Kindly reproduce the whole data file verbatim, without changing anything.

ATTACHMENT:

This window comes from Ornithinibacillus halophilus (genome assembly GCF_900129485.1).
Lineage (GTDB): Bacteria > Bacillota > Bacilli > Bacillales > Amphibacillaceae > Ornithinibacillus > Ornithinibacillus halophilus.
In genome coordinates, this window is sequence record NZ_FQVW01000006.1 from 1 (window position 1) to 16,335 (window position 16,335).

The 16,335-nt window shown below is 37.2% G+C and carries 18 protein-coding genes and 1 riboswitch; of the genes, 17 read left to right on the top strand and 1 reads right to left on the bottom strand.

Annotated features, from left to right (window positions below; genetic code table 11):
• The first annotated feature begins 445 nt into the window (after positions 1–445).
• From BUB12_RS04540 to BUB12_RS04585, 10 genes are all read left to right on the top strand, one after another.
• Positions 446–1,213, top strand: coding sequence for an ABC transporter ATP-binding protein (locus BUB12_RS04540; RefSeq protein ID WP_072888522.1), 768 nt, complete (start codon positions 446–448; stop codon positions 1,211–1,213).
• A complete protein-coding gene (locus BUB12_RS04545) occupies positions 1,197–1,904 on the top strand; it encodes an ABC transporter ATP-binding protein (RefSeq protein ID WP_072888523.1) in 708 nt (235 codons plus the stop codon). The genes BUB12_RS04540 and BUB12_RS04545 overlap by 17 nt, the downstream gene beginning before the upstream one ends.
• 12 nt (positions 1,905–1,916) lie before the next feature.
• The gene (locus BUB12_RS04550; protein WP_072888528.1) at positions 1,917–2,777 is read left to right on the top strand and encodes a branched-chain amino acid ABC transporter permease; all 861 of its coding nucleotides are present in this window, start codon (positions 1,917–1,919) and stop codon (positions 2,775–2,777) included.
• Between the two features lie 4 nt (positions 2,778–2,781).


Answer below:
This window comes from Ornithinibacillus halophilus (genome assembly GCF_900129485.1).
Lineage (GTDB): Bacteria > Bacillota > Bacilli > Bacillales > Amphibacillaceae > Ornithinibacillus > Ornithinibacillus halophilus.
In genome coordinates, this window is sequence record NZ_FQVW01000006.1 from 1 (window position 1) to 16,335 (window position 16,335).

The 16,335-nt window shown below is 37.2% G+C and carries 18 protein-coding genes and 1 riboswitch; of the genes, 17 read left to right on the top strand and 1 reads right to left on the bottom strand.

Annotated features, from left to right (window positions below; genetic code table 11):
• The first annotated feature begins 445 nt into the window (after positions 1–445).
• From BUB12_RS04540 to BUB12_RS04585, 10 genes are all read left to right on the top strand, one after another.
• Positions 446–1,213, top strand: coding sequence for an ABC transporter ATP-binding protein (locus BUB12_RS04540; RefSeq protein ID WP_072888522.1), 768 nt, complete (start codon positions 446–448; stop codon positions 1,211–1,213).
• A complete protein-coding gene (locus BUB12_RS04545) occupies positions 1,197–1,904 on the top strand; it encodes an ABC transporter ATP-binding protein (RefSeq protein ID WP_072888523.1) in 708 nt (235 codons plus the stop codon). The genes BUB12_RS04540 and BUB12_RS04545 overlap by 17 nt, the downstream gene beginning before the upstream one ends.
• 12 nt (positions 1,905–1,916) lie before the next feature.
• The gene (locus BUB12_RS04550; protein WP_072888528.1) at positions 1,917–2,777 is read left to right on the top strand and encodes a branched-chain amino acid ABC transporter permease; all 861 of its coding nucleotides are present in this window, start codon (positions 1,917–1,919) and stop codon (positions 2,775–2,777) included.
• Between the two features lie 4 nt (positions 2,778–2,781).